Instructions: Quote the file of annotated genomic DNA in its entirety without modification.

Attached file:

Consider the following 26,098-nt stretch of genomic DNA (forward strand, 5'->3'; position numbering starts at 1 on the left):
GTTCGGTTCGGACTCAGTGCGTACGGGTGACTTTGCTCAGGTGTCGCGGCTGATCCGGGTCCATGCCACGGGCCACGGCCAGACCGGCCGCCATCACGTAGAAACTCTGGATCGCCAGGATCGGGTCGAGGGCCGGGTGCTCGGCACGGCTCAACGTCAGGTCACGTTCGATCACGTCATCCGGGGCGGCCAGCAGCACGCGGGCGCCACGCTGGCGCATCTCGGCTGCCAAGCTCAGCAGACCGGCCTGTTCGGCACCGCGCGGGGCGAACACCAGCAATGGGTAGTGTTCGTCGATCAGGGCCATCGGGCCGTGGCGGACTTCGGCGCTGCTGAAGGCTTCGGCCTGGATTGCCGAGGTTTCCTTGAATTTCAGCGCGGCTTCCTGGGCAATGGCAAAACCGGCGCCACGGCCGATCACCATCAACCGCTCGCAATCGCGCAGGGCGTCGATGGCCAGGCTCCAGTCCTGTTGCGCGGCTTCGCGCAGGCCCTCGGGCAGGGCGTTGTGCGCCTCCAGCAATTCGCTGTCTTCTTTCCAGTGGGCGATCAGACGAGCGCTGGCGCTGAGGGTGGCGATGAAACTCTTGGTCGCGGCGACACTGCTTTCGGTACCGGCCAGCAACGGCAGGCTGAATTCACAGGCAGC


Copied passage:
Consider the following 26,098-nt stretch of genomic DNA (forward strand, 5'->3'; position numbering starts at 1 on the left):
GTTCGGTTCGGACTCAGTGCGTACGGGTGACTTTGCTCAGGTGTCGCGGCTGATCCGGGTCCATGCCACGGGCCACGGCCAGACCGGCCGCCATCACGTAGAAACTCTGGATCGCCAGGATCGGGTCGAGGGCCGGGTGCTCGGCACGGCTCAACGTCAGGTCACGTTCGATCACGTCATCCGGGGCGGCCAGCAGCACGCGGGCGCCACGCTGGCGCATCTCGGCTGCCAAGCTCAGCAGACCGGCCTGTTCGGCACCGCGCGGGGCGAACACCAGCAATGGGTAGTGTTCGTCGATCAGGGCCATCGGGCCGTGGCGGACTTCGGCGCTGCTGAAGGCTTCGGCCTGGATTGCCGAGGTTTCCTTGAATTTCAGCGCGGCTTCCTGGGCAATGGCAAAACCGGCGCCACGGCCGATCACCATCAACCGCTCGCAATCGCGCAGGGCGTCGATGGCCAGGCTCCAGTCCTGTTGCGCGGCTTCGCGCAGGCCCTCGGGCAGGGCGTTGTGCGCCTCCAGCAATTCGCTGTCTTCTTTCCAGTGGGCGATCAGACGAGCGCTGGCGCTGAGGGTGGCGATGAAACTCTTGGTCGCGGCGACACTGCTTTCGGTACCGGCCAGCAACGGCAGGCTGAATTCACAGGCAGC